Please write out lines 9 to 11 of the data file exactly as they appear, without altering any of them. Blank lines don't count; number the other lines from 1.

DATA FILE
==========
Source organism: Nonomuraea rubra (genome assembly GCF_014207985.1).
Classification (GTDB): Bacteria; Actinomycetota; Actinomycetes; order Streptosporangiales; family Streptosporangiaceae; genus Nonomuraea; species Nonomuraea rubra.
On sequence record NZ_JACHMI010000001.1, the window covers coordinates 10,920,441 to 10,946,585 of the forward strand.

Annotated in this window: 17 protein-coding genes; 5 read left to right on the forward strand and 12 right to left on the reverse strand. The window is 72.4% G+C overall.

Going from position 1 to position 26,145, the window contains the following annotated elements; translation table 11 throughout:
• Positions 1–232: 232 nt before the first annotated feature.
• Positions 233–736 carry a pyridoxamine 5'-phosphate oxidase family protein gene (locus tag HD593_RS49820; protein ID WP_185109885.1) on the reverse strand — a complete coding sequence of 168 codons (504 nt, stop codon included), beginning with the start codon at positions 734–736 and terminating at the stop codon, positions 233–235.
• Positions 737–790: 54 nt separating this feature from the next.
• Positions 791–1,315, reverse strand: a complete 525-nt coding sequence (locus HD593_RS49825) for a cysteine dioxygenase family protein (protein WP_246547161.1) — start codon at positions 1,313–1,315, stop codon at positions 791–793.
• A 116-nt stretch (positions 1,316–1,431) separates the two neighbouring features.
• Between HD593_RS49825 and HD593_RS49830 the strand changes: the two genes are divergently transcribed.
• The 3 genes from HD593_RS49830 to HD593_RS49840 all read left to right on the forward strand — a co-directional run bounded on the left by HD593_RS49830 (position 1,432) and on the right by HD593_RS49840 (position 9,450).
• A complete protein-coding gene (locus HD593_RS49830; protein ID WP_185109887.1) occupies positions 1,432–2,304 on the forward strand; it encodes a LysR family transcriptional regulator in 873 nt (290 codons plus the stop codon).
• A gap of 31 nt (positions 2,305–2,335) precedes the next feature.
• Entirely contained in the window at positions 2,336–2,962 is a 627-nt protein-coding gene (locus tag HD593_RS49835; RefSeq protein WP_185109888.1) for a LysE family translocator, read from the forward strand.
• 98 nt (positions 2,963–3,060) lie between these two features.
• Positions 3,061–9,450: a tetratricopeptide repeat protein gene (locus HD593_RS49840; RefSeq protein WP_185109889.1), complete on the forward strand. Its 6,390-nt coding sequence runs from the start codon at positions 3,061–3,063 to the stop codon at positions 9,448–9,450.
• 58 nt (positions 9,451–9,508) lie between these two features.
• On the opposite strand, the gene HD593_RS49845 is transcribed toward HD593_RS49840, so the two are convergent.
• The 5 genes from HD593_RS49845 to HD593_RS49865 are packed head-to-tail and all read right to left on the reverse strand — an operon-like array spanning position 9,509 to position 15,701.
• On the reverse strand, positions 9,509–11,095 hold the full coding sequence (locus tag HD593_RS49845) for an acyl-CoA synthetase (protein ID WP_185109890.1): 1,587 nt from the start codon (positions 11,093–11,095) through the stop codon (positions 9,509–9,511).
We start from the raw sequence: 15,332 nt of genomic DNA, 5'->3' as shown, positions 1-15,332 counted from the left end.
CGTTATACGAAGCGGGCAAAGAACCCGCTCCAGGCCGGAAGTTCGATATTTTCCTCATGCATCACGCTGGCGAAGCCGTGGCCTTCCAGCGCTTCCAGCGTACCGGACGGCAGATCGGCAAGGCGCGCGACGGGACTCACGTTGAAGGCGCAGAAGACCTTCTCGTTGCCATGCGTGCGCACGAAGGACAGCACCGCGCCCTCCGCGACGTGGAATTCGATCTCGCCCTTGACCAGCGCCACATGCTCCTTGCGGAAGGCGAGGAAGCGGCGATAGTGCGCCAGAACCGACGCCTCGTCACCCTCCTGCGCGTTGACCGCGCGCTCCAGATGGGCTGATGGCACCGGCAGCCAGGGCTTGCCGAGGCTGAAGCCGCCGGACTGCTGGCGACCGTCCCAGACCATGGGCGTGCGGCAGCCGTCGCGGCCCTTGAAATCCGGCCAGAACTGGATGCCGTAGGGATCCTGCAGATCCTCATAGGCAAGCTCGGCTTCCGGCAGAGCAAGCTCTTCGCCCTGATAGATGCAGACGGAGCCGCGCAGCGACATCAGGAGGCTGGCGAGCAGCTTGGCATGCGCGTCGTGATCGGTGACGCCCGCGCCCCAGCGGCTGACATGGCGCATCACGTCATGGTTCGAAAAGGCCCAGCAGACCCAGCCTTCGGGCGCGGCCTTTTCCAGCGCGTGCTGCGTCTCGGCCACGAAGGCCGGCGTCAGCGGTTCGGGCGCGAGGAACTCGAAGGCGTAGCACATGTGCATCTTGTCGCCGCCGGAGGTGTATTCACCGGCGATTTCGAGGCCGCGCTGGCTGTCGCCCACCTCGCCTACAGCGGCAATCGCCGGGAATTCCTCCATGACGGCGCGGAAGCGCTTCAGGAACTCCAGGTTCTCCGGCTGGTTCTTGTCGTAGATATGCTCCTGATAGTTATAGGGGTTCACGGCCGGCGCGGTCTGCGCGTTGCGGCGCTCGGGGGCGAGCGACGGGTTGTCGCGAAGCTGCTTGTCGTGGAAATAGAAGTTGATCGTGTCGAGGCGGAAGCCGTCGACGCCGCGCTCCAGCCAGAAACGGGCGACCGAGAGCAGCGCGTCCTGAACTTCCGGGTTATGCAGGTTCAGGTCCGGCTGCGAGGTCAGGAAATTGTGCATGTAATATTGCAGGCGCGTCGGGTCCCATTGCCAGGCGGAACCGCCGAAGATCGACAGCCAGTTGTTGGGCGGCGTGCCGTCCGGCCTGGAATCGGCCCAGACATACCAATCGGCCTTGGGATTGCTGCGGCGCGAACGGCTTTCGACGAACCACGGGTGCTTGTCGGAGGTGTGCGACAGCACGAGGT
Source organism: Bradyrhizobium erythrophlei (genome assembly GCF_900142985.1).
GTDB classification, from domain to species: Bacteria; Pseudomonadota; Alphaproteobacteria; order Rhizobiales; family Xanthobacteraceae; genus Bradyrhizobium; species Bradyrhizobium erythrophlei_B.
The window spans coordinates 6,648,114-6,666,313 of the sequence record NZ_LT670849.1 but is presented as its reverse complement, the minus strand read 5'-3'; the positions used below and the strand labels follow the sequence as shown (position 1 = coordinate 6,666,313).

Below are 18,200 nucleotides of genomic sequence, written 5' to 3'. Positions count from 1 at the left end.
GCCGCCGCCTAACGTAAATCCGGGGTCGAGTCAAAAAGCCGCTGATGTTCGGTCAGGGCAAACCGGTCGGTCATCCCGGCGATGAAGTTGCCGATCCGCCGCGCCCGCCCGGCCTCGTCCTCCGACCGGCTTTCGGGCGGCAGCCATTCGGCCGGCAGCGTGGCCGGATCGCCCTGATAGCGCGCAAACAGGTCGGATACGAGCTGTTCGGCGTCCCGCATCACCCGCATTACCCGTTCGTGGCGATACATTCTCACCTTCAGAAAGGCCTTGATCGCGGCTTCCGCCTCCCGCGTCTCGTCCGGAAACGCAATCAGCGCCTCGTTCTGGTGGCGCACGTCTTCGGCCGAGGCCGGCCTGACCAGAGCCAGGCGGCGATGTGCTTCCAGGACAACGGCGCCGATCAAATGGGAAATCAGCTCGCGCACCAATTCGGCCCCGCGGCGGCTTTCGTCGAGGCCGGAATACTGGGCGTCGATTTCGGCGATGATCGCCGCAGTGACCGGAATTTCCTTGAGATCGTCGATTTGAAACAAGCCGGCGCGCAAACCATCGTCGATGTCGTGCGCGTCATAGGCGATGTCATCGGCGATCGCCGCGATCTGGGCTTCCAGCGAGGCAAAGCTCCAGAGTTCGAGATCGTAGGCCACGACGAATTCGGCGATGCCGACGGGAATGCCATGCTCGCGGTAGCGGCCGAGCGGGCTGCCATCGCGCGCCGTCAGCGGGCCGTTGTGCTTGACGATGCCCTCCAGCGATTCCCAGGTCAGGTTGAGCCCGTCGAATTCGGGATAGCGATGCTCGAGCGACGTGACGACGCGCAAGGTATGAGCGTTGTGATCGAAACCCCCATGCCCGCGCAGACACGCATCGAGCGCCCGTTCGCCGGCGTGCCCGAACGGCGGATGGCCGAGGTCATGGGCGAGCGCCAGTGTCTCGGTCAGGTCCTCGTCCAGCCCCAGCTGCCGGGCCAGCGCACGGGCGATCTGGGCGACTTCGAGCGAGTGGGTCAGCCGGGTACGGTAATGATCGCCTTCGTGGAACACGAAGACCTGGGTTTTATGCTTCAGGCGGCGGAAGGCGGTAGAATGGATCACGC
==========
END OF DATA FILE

• Positions 791–1,315, reverse strand: a complete 525-nt coding sequence (locus HD593_RS49825) for a cysteine dioxygenase family protein (protein WP_246547161.1) — start codon at positions 1,313–1,315, stop codon at positions 791–793.
• A 116-nt stretch (positions 1,316–1,431) separates the two neighbouring features.
• Between HD593_RS49825 and HD593_RS49830 the strand changes: the two genes are divergently transcribed.